The expectation is that this will be for a short period but it will allow as many businesses as possible to survive. Could this be a successful scenario? Possibly, but only if COVID-19 proves controllable over a short period. Increased illness and death will provoke unrest and deepen economic impacts, forcing the state to take more and more radical actions to try to maintain market functioning.Week 2:  The Future as Barbarism

Mair suggests this is an option it would be best to avoid. Barbarism is the future if we continue to rely on exchange value as our guiding principle and yet refuse to extend support to those who get locked out of markets by illness or unemployment. Businesses fail and workers starve because there are no mechanisms in place to protect them from the harsh realities of the market. Hospitals are not supported by extraordinary measures, and so become overwhelmed. People die. Barbarism is ultimately an unstable state that ends in ruin or a transition to something more stable after a period of political and social devastation.

Could this happen? It could happen by mistake during the pandemic if a government fails to step in in a big enough way during the worst of the pandemic. If support is insufficient to prevent market collapse in the face of widespread illness, chaos would ensue. Hospitals might be sent extra funds and people, but if it’s not enough, ill people will be turned away in large numbers.

The failure of the economy and society would trigger political and social unrest, leading to a failed state and the collapse of both state and community welfare systems.Week 3: The Future as State Socialism

State socialism describes a cultural shift that places a different kind of value at the heart of the economy. The key here is that measures like nationalisation of hospitals and payments to workers are seen not as tools to protect markets, but a way to protect life itself. In such a scenario, the state steps in to protect the parts of the economy that are essential to life: the production of food, energy and shelter for instance, so that the basic provisions of life are no longer at the whim of the market. The state nationalises hospitals, and makes housing freely available. Finally, it provides all citizens with a means of accessing various goods – both basics and any consumer goods we are able to produce with a reduced workforce.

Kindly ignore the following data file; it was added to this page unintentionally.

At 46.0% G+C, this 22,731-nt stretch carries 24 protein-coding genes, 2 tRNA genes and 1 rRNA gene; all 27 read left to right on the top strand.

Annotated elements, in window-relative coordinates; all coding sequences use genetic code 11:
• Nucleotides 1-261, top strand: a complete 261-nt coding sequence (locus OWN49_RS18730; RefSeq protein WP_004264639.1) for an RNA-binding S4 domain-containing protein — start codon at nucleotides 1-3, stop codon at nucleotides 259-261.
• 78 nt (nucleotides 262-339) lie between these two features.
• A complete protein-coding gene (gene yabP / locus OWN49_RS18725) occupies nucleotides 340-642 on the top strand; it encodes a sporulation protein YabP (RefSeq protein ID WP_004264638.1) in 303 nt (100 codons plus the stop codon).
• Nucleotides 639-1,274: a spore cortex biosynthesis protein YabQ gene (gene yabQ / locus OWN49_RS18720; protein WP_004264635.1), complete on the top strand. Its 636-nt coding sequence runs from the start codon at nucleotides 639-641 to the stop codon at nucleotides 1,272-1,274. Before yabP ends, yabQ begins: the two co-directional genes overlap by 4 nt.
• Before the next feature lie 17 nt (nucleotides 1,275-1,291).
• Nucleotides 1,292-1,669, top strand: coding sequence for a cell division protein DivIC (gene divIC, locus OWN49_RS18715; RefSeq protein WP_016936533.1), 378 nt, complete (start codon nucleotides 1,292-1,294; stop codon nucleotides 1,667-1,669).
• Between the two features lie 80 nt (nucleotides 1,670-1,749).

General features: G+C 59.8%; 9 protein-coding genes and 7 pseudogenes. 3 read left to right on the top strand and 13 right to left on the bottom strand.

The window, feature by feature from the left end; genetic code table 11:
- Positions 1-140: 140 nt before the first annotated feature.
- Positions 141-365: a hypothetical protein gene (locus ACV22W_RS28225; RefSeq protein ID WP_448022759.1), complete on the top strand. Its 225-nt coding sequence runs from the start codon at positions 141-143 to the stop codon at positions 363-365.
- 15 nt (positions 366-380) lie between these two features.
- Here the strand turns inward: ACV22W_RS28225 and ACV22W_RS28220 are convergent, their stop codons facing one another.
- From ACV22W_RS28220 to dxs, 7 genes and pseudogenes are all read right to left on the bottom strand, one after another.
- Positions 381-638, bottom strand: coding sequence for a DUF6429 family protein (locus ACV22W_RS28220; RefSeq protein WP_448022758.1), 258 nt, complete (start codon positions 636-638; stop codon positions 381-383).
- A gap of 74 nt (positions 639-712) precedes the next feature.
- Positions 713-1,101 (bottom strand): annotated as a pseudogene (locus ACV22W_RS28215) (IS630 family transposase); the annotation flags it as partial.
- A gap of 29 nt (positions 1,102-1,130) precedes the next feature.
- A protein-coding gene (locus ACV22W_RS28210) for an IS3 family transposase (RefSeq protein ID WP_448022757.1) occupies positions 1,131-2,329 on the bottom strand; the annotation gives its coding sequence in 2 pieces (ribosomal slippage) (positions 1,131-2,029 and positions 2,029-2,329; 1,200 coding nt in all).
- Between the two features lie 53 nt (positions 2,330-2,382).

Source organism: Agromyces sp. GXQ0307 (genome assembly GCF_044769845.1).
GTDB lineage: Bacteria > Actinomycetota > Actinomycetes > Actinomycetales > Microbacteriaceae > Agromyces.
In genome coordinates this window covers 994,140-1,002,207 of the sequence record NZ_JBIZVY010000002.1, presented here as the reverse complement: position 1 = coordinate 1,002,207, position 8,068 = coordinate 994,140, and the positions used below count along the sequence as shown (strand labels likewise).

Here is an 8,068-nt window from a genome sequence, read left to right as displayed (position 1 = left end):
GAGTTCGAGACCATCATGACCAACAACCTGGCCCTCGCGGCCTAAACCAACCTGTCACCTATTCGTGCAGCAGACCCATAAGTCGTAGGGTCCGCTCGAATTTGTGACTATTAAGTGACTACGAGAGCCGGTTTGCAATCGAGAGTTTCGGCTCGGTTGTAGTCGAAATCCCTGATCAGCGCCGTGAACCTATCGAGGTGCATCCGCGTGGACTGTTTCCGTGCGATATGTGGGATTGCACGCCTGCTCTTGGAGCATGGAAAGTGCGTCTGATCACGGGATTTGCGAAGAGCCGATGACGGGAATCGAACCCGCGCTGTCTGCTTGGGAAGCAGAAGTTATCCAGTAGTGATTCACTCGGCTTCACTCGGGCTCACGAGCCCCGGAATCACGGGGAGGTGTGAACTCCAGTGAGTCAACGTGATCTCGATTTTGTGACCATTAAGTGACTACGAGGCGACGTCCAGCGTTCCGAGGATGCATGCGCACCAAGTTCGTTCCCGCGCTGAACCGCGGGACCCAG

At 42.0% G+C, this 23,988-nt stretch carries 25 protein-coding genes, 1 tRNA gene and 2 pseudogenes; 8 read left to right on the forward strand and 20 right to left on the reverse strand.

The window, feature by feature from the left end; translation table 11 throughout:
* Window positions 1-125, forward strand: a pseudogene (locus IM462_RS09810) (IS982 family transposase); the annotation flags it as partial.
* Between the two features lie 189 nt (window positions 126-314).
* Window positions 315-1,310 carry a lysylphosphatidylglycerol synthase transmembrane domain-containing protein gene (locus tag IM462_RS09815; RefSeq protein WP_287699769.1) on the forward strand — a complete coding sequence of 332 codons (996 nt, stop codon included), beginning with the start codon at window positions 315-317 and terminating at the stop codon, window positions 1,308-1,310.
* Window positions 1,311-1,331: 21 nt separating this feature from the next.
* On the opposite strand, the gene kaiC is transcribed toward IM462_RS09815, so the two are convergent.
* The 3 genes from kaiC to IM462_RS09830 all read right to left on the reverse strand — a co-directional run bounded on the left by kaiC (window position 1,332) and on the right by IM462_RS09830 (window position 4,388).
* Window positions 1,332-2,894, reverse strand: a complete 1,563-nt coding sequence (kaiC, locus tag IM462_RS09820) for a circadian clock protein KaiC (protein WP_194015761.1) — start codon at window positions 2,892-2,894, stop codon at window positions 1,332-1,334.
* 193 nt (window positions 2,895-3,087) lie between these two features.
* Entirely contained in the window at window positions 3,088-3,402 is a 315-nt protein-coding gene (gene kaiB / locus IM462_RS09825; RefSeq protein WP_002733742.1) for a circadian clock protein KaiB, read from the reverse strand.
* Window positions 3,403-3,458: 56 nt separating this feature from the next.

It’s possible that state socialism may emerge if a deep recession happens and there is disruption in supply chains such that demand cannot be rescued by the kind of standard Keynesian policies we are seeing now (printing money, making loans easier to get and so on). Then the state may take over production.

There are risks to this approach – we must be careful to avoid authoritarianism. But done well, this may be our best hope against an extreme COVID-19 outbreak. A strong state able to marshal the resources to protect the core functions of economy and society.Week 4: The Future as Mutual Aid

Mutual aid is the second future in which we adopt the protection of life as the guiding principle of our economy. But, in this scenario, the state does not take a defining role. Rather, individuals and small groups begin to organise support and care within their communities.

The risks with this future is that small groups are unable to rapidly mobilise the kind of resources needed to effectively increase healthcare capacity, for instance. But mutual aid could enable more effective transmission prevention, by building community support networks that protect the vulnerable. The most ambitious form of this future sees new democratic structures arise. Groupings of communities that are able to mobilise substantial resources with relative speed. People coming together to plan regional responses to stop disease spread and (if they have the skills) to treat patients.

This kind of scenario could emerge from any of the others. It is a possible way out of barbarism, or state capitalism, and could support state socialism. We can see this as a failure of state responses. Or we can see it as a pragmatic, compassionate societal response to an unfolding crisis.